Some returnees in quarantine facilities are taking serious risks by drinking liquid sanitisers as a way of mitigating boredom associated with overstaying in compulsory quarantine.
Sanitisers have a high percentage of alcohol, and in most countries including Zimbabwe this is ethanol, the same alcohol used in liquor.
However, it also contains hydrogen peroxide and glycerine, both of which are safe in the low concentrations for external use but can be poisonous if drunk. The ethanol content is higher than in any bottled drink, which can lead to severe risks.
Posting on his Twitter handle, one of the returnees in a quarantine facility in Bulawayo alleged that some were even hoping to “kill the virus”.
On Saturday, Covid Prisoner shared on his page how some young men were high on the sanitisers before reporting that one of them had been taken ill after showing signs of intoxication.
“Today I came across a few young men high on hand sanitisers. One was quite honest. I want to kill coronavirus on my throat, in case I test positive,” he posted.
Later that same day, Covid Prisoner further alleged that one of the young man had been taken ill.
“The young man in the ambulance imbibed hand sanitiser, ostensibly to kill coronavirus.”
Covid Prisoner further alleged that he had seen another young man intoxicated and holding a hand sanitiser.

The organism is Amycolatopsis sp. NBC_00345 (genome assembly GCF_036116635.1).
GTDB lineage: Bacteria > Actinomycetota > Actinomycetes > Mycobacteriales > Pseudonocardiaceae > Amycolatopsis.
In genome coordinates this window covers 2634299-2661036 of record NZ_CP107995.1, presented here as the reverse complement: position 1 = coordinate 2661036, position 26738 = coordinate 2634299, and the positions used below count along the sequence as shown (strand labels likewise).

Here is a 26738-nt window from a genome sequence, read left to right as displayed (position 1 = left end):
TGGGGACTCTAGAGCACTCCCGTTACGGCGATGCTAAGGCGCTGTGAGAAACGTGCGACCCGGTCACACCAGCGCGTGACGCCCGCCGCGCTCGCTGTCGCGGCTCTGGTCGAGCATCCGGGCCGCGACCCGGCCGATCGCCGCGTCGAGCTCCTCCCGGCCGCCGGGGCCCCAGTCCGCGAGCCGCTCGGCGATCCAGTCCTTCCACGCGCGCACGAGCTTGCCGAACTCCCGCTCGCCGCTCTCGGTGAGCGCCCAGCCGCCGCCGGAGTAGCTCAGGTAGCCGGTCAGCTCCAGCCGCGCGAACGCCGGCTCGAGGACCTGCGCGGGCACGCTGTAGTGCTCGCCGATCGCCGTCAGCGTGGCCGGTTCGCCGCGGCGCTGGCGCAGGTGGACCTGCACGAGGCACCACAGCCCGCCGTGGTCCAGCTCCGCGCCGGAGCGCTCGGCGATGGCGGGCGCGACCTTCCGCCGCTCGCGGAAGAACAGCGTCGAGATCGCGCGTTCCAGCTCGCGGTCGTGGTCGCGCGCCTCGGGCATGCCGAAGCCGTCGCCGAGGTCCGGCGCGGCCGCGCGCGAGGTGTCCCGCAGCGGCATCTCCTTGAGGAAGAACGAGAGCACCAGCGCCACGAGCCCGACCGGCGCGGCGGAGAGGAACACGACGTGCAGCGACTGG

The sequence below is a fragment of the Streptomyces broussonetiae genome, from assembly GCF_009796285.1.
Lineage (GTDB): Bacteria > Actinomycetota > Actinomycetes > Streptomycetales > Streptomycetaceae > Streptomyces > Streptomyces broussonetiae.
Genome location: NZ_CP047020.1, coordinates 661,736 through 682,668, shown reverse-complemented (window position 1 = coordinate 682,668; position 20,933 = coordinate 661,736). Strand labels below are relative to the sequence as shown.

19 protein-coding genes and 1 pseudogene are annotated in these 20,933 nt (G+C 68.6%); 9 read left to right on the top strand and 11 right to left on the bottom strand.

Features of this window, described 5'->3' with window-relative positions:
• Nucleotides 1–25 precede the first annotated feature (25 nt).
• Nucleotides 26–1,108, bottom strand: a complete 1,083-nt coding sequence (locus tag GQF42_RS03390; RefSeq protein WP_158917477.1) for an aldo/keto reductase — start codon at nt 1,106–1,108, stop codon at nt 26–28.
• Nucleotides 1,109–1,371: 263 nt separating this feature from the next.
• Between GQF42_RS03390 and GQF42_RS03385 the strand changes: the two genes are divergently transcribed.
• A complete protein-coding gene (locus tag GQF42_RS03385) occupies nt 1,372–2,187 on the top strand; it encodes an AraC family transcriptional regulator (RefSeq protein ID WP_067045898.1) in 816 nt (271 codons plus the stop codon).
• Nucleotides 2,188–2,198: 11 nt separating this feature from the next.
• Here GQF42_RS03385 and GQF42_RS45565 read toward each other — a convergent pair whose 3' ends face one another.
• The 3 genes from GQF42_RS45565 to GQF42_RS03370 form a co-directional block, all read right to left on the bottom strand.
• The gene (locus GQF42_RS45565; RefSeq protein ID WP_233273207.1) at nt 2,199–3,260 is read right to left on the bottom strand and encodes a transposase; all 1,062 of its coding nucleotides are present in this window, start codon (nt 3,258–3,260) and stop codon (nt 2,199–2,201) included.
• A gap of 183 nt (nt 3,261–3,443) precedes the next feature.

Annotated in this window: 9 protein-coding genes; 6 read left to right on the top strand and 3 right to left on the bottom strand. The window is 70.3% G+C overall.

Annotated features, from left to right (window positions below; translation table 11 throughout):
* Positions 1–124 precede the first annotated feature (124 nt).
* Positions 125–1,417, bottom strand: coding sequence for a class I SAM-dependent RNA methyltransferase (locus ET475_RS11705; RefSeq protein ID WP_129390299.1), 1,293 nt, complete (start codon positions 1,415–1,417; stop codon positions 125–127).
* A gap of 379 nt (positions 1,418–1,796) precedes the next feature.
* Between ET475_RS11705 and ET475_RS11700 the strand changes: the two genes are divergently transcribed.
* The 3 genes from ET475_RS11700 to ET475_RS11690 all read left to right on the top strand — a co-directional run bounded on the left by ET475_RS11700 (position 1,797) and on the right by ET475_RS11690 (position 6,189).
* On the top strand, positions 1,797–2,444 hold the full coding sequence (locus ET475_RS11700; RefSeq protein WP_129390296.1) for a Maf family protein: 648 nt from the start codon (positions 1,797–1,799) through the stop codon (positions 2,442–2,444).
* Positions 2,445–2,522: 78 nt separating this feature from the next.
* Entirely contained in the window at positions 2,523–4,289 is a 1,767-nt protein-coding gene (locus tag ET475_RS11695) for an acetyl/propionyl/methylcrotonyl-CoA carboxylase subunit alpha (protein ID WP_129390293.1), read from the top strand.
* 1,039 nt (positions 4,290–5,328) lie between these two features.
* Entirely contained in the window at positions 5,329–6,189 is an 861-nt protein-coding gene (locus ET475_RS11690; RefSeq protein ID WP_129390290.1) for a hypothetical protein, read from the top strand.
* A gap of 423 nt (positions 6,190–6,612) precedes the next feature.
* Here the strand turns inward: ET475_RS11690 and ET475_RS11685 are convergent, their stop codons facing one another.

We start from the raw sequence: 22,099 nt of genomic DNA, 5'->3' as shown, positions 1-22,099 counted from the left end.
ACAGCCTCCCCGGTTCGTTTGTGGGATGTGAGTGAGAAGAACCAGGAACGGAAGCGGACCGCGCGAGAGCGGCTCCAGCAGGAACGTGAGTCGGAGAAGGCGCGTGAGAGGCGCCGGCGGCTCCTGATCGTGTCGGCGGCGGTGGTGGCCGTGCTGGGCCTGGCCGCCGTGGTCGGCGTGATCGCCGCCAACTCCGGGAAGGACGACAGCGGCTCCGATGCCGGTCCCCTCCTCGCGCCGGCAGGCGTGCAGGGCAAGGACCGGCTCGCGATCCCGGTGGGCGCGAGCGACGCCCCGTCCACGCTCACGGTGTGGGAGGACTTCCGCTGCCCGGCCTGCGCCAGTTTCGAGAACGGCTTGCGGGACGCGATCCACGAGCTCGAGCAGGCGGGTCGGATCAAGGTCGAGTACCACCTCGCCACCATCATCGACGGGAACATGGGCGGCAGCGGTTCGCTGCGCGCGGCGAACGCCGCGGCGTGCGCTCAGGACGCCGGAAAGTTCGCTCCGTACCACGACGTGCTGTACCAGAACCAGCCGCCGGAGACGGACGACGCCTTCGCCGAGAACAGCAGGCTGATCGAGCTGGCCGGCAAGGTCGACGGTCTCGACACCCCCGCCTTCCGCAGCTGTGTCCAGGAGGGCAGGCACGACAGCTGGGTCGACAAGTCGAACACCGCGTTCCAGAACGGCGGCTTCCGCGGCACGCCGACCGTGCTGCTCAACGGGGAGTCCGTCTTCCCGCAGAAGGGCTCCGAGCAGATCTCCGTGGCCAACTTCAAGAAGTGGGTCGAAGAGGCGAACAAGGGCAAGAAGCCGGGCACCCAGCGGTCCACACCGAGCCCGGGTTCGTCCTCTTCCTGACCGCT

“I was chatting with social workers when a young man passed by very sober, appeared a few minutes later, barely able to maintain his balance, with an almost empty bottle of alcohol-based hand sanitiser. The rest is history. I applaud the social worker for being responsive though.”
Although, no official report had been made to the Ministry of Health and Child Care on this practice in quarantine facilities, acting Secretary Dr Gibson Mhlanga warned against the high alcohol content saying it could have negative effects on the human body.
He said while it was not clear whether the alleged returnees were separating the alcohol from the liquid and taking it as 100 percent alcohol or were ingesting it as is, both were still detrimental to health.
“Excessive alcohol intake is dangerous to health. It is tantamount to alcohol poisoning, which can damage some vital organs such as the liver.
“One can actually get into prolonged unconsciousness (coma) with a possibility of failing to recover,” said Dr Mhlanga.
According to some returnees, these practices were pressed on them by the prolonged stay in quarantine facilities with some staying for as much as 40 days instead of the maximum 21 days.
However, the Government has since announced that all challenges that were leading to prolonged stay of returnees had been resolved and everyone supposed to go home would soon be released.